I’ve dug out my genealogical research notes and been back at it. I am very much a genealogically newbie, and am learning as I go. But one thing I am re-discovering is just how much fun genealogy is as it ties together history, human relationships, and social institutions.
Just some highlights:
- The question of storing genealogical research has always troubled me. There are many programs one can buy, but migrating from computer to the next is frustrating. In addition, I have multiple computers, so having my research on just one machine is frustrating. Well, I’ve discovered Wikitree, which is an online system for recording genealogical information.
- While I do not believe there are any published family histories for any of my lines, I am very fortunate to have inherited lots of genealogical information from family members about the Whitmires of Butler, PA . I have a document that is nearly 100 pages long and provides family trees for nearly 10 generations, all the way back to Francis Whitmire, the son of a German immigrant, who moved to Butler, PA in 1798.
The vast majority of the research this document contains is genealogical research done before the Web. This fact is amazing to me. It represents countless hours recording oral history, visiting courthouses, libraries, etc. I really appreciate all the work. It makes me appreciate all the more that genealogy is a labor of love, and requires significant determination!
- Concerning the document, many of the branches in the family lines have gaps. In addition, there are no real significant documentation provided. Lastly, there are no stories in the document. There are generations listed and an occasional biographical note, often concerning a marriage or premature death, but very little that gives one insight into the Whitmire character. So there is lots of opportunity to share primary sources and tell stories, and in fact, it seems that this document begs for a the next level of a family history treatment.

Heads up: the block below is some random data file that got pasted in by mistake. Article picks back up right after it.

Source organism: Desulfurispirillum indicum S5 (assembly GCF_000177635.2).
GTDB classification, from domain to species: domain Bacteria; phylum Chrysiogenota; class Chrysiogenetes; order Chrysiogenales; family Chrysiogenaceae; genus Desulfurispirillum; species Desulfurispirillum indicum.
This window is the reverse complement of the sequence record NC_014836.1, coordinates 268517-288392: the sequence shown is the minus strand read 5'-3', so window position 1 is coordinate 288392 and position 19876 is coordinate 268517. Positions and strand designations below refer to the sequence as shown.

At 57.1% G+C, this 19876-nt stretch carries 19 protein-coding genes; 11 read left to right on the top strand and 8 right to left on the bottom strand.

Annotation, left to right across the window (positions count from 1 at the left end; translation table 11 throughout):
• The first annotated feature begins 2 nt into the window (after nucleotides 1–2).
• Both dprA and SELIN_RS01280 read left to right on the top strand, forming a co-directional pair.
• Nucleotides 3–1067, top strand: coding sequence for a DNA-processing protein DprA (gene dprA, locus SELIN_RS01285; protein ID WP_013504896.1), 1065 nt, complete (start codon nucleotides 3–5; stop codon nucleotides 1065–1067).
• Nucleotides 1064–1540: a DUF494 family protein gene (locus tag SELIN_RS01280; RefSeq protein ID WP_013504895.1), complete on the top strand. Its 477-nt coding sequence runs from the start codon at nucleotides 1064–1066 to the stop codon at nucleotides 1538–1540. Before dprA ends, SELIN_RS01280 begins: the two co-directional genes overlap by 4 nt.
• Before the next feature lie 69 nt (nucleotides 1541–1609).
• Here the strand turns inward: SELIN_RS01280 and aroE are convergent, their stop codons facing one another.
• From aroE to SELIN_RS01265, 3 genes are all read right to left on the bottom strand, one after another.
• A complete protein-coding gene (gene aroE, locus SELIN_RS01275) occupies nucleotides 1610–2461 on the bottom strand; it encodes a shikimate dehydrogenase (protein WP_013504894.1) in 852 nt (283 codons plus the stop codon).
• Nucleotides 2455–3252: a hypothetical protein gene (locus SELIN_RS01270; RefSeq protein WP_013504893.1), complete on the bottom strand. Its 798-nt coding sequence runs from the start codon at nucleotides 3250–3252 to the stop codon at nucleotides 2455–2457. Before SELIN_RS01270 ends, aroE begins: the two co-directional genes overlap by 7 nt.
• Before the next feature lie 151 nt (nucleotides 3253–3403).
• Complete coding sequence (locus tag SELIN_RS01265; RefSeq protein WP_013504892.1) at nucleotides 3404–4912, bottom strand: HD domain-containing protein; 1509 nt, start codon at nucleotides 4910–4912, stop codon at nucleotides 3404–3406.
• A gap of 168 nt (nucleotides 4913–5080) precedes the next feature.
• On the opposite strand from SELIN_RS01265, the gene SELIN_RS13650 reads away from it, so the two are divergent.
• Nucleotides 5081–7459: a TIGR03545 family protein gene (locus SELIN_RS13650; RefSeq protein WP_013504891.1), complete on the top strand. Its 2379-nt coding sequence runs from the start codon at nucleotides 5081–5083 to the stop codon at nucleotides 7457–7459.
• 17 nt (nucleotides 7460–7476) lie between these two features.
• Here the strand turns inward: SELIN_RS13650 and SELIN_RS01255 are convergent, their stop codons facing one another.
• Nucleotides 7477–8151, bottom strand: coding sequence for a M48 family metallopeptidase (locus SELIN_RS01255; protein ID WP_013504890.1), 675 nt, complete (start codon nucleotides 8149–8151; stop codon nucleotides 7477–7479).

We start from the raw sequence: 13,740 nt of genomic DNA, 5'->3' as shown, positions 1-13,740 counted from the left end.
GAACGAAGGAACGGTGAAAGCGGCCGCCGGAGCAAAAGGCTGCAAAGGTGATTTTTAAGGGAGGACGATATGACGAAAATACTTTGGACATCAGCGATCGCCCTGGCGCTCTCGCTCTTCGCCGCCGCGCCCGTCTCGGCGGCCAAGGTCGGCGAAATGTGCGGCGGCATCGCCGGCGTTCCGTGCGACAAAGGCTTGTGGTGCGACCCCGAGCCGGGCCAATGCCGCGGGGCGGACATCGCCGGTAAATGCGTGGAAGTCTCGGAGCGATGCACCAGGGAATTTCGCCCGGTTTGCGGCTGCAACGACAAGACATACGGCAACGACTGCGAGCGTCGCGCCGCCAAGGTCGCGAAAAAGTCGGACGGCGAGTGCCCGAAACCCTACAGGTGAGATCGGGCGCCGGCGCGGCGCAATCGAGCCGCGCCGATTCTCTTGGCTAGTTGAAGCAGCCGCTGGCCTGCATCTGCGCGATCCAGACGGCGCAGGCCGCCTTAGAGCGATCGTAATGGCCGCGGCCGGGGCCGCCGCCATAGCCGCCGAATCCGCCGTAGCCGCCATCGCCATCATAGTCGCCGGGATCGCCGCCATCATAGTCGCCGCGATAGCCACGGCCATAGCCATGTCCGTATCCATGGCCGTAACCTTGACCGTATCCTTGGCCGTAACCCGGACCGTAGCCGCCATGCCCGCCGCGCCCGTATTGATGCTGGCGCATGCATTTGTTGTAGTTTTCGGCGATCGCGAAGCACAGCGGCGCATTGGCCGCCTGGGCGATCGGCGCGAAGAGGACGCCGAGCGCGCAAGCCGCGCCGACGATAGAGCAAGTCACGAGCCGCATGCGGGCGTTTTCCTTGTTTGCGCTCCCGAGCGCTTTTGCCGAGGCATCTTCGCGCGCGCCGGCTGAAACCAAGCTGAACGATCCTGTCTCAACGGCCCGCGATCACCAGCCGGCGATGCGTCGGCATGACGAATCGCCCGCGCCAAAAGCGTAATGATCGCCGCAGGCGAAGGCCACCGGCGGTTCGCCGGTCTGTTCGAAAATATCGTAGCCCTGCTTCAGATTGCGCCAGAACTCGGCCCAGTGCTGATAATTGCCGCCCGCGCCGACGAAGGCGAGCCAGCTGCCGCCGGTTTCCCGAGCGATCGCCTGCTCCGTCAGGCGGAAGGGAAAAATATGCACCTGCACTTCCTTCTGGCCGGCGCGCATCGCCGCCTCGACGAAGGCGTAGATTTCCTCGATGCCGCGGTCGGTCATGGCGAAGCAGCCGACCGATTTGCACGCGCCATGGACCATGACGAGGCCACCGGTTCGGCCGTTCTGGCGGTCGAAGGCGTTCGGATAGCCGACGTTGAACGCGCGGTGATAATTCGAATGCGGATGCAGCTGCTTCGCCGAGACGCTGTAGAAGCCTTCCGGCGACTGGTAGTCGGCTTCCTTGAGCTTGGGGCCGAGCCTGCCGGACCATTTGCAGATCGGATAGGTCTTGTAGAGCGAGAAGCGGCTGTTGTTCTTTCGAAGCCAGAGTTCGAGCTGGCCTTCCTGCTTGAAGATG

- So, I’ve been polishing up on my genealogical skills, working on some of these branches, capturing stories and documentation. As a result I have already collected some documents, like Francis Whitmire’s 1832 Last Will and Testament, and stories and feel like I already have the makings of book about the ancestry and progeny of the Whitmire Family of Butler, PA.
- I thought I might use the blog as a place to capture and share some of these documents and stories, as I work on them.
- My grandparents where Edith Whitmire (1917-2003) and Leroy McClain (1916-2000). The differences in their ancestry in amazing. The Whitmires were German-descendant farmers, who dug roots and in some cases became relatively wealthy and part of the social fabric of Butler. In contrast, my Scot-Irish McClain line were apparently rugged and practical, and prone to wandering. They represent a more challenging genealogical puzzle. Currently I’m attempting to connect the dots in pre-civil war TN. If anyone has any connection to Erin, Houston Co., TN and/or knows about the John Biller McClain and/or Joseph Newton McClain (AKA McLane), I’d welcome the opportunity to collaborate.